On Monday, August 8, over 400 youth of color from across the state will convene in Sacramento for the Free Our Dreams Youth Organizing Summit and Advocacy Day. Organized by the Movement Strategy Center, PolicyLink, and the Alliance for Boys and Men of Color, this event will strengthen youth leadership and advocacy skills, build power for a movement led by youth of color, and engage statewide decision makers on key legislative priorities for some of California’s most vulnerable communities.
The rally takes place on the west-steps of the Capitol from 12:00pm-1:00pmET.
In addition to youth engaging legislators, the Alliance for Boys and Men of Color will be reaching out to its supporters to help pass these key pieces of legislation, throughout the legislative season. For a full list of legislative priorities, see their statewide campaign page.
- We need to close loopholes in the TRUTH Act and hold police accountable, vote yes on AB2792 #freeourdreams
- Youth need legal counsel to ensure they understand their Miranda rights, vote yes on SB1052 #freeourdreams
- No youth should have a criminal record because they can't pay a transit fare. Decriminalize fare evasion, vote yes on SB882 #freeourdreams
- Secret police databases of alleged "gang members" violate due process & criminalize POC youth. AB2298 brings transparency & oversight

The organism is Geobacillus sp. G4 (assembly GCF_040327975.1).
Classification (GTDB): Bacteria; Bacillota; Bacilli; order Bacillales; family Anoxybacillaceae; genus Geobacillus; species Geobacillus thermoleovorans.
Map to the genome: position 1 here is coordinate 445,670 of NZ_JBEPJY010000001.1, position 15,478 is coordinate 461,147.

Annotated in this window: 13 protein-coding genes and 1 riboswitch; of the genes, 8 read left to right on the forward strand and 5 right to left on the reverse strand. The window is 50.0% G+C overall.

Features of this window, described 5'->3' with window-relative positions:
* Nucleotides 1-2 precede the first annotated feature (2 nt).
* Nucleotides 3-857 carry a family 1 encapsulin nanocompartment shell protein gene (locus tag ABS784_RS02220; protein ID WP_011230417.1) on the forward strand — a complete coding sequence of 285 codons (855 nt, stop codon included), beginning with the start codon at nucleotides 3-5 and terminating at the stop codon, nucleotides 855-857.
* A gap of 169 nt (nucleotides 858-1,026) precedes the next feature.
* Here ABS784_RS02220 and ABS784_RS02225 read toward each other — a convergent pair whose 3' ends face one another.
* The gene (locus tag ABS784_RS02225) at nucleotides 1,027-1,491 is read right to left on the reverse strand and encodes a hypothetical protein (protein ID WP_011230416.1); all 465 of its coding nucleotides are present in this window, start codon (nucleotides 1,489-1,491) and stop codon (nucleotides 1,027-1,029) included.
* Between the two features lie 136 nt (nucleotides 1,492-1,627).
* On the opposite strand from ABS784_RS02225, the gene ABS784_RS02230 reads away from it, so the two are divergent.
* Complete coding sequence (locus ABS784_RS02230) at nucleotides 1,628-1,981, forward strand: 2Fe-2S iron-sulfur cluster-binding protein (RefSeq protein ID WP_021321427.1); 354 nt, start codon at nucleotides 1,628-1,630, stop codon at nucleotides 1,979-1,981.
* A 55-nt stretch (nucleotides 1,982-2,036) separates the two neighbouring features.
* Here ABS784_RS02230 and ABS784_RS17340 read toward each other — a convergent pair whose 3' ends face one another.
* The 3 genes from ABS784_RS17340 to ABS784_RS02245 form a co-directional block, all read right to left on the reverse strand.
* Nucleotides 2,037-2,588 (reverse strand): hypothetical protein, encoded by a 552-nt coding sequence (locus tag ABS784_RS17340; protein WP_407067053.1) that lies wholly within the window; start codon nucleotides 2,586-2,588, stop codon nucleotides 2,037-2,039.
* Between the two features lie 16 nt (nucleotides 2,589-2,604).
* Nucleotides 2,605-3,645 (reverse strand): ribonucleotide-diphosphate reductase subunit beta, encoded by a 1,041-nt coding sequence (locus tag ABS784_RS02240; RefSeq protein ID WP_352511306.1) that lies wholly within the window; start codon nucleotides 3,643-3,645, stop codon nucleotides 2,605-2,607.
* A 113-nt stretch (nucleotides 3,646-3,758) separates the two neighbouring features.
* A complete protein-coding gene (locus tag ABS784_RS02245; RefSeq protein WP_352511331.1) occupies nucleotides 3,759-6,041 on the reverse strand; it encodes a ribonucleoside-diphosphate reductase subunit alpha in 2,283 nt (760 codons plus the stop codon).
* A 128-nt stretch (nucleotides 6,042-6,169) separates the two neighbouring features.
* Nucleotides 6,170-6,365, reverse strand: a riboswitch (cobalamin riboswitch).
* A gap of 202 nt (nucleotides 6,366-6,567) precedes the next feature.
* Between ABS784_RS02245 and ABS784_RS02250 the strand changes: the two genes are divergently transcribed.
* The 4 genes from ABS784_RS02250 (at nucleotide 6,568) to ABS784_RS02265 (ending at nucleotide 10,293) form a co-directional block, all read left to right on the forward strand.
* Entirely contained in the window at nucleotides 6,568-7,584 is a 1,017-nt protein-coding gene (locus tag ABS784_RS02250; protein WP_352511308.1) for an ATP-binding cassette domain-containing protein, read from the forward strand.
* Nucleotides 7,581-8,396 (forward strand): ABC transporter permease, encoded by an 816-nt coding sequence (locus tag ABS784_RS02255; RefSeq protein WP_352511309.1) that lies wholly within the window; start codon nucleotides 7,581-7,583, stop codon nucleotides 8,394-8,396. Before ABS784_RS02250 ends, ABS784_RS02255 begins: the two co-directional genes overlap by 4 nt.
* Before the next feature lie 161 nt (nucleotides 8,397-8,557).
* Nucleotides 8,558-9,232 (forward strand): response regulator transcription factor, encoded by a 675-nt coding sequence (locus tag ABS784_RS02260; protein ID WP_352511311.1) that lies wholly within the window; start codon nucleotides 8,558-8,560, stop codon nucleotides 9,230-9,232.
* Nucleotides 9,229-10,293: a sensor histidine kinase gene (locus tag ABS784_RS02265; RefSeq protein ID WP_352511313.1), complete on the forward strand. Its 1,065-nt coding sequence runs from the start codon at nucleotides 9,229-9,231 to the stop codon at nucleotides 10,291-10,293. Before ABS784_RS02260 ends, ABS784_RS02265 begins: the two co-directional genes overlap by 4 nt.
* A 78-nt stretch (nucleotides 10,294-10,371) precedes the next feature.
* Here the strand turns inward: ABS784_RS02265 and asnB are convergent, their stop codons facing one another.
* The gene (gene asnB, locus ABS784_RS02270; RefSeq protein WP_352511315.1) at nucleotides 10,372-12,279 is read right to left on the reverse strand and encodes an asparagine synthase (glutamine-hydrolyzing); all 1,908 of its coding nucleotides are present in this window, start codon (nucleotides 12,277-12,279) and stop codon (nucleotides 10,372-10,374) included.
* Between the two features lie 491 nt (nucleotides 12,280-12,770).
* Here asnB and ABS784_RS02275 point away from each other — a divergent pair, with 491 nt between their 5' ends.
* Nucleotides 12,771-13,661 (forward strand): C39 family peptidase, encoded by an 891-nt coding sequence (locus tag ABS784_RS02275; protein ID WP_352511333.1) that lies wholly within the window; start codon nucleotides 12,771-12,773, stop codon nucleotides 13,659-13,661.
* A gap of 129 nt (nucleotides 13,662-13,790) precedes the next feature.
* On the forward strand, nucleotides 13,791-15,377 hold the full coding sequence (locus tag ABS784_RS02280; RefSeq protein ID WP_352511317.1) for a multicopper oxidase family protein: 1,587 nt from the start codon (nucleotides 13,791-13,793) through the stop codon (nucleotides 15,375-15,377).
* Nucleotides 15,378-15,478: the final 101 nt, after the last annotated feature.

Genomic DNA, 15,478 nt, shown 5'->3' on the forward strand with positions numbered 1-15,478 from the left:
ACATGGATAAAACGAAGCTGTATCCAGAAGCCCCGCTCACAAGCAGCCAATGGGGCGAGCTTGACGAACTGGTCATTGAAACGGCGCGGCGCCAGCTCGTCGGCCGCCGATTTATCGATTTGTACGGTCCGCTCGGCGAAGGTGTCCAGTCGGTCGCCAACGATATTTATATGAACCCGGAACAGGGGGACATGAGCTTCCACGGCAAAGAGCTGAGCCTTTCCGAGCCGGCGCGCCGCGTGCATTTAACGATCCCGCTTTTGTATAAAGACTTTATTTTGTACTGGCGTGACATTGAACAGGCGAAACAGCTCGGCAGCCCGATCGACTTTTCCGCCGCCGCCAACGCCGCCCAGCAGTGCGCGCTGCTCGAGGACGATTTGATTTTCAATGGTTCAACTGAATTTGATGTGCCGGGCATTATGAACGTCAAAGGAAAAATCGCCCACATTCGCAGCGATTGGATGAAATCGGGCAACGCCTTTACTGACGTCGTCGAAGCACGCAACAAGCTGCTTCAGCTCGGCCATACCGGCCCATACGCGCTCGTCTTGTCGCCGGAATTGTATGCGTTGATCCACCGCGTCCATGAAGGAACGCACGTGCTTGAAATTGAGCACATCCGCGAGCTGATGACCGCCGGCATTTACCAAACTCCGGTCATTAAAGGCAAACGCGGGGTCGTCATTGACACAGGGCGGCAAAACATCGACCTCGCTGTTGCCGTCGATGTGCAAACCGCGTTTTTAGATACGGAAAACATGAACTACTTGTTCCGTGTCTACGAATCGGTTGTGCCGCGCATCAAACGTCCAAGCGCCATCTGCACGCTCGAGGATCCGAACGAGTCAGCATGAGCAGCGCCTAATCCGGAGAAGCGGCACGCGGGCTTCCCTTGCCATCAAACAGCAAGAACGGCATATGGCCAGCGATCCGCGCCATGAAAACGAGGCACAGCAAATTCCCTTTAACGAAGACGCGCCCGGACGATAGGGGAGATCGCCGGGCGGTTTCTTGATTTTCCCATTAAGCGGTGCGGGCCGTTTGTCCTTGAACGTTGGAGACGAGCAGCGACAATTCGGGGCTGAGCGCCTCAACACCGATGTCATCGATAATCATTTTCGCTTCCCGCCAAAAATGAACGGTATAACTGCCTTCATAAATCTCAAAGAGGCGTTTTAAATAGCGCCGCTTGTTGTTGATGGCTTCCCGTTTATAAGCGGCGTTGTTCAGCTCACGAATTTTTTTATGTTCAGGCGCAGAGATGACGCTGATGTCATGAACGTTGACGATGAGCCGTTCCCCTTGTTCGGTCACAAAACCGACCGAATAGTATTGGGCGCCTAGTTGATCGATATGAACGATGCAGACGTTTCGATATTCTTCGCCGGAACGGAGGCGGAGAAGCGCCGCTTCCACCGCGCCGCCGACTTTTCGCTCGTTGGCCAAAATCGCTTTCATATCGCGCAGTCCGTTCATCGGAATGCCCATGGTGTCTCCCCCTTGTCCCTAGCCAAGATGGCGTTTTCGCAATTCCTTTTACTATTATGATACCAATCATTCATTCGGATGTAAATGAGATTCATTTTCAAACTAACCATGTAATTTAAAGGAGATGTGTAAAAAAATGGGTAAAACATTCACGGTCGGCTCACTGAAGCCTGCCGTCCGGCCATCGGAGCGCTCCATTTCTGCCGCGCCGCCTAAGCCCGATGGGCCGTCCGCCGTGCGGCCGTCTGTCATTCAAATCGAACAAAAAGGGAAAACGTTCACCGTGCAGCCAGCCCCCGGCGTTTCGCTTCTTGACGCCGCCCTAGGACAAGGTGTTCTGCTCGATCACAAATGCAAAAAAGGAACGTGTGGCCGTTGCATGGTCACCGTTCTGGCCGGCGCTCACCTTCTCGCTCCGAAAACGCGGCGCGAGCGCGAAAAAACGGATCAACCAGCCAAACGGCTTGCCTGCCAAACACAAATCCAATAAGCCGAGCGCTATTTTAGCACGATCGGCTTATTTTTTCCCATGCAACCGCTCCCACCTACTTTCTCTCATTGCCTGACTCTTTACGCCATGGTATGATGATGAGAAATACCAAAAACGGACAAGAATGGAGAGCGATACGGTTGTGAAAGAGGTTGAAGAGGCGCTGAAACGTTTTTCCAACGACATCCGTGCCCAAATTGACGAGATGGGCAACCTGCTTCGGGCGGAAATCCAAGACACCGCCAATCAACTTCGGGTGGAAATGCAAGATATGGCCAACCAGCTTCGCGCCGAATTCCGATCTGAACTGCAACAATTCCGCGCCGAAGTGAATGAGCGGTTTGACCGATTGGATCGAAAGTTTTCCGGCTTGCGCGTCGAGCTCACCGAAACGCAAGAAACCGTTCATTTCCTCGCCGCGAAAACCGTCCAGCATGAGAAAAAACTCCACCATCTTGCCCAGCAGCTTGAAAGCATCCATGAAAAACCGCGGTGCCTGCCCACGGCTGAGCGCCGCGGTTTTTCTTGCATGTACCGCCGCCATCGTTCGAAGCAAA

- For-profit immigration detention facilities are known to abuse detainees. SB1289 will stop police dept from using tax $ to hire them
- Solitary confinement is no way to deal with kids. Vote yes on SB1143 to limit its use on juveniles #freeourdreams
A reflection on the PolicyLink Equity Summit, which took place in Los Angeles, Oct. 2015.
As I sit here among 3,000 people, I cannot help but think this is the moment. I look out and see the faces, young and old, new and familiar. I cannot help but think this is the moment.
The affirmative advancement of fair housing, the empowerment of low-wage workers, fighting urban displacement, ending mass incarceration, Black Lives Matter, addressing immigration, improving the lives of boys and men of color, addressing income inequality. These issues are front and center, with thoughtful leaders ready to take action.
I think this must be the moment. But what moment is it?
Is it the moment that we fear? The moment that we realize the great American dream of opportunity for all is really just the opportunity for a few? That the promise of this young nation is just another in a long line of promises unkept? Is it that moment?
Is it the moment that we throw up our hands and say that our differences are just far too wide, too deep and too complex, and go to our respective corners and try to make it work separately and segregated by race, class, or party affiliation? Is it that moment?
Or is it the moment we’ve been waiting for? The moment when we finally realize that our fates are linked, the moment when we find the highest common denominator. The moment when we find our best selves and live up to the promise of liberty and justice for all.
I hope it’s that moment. No, let’s make it that moment.
See new video: What does it mean to be Bay Area Bold?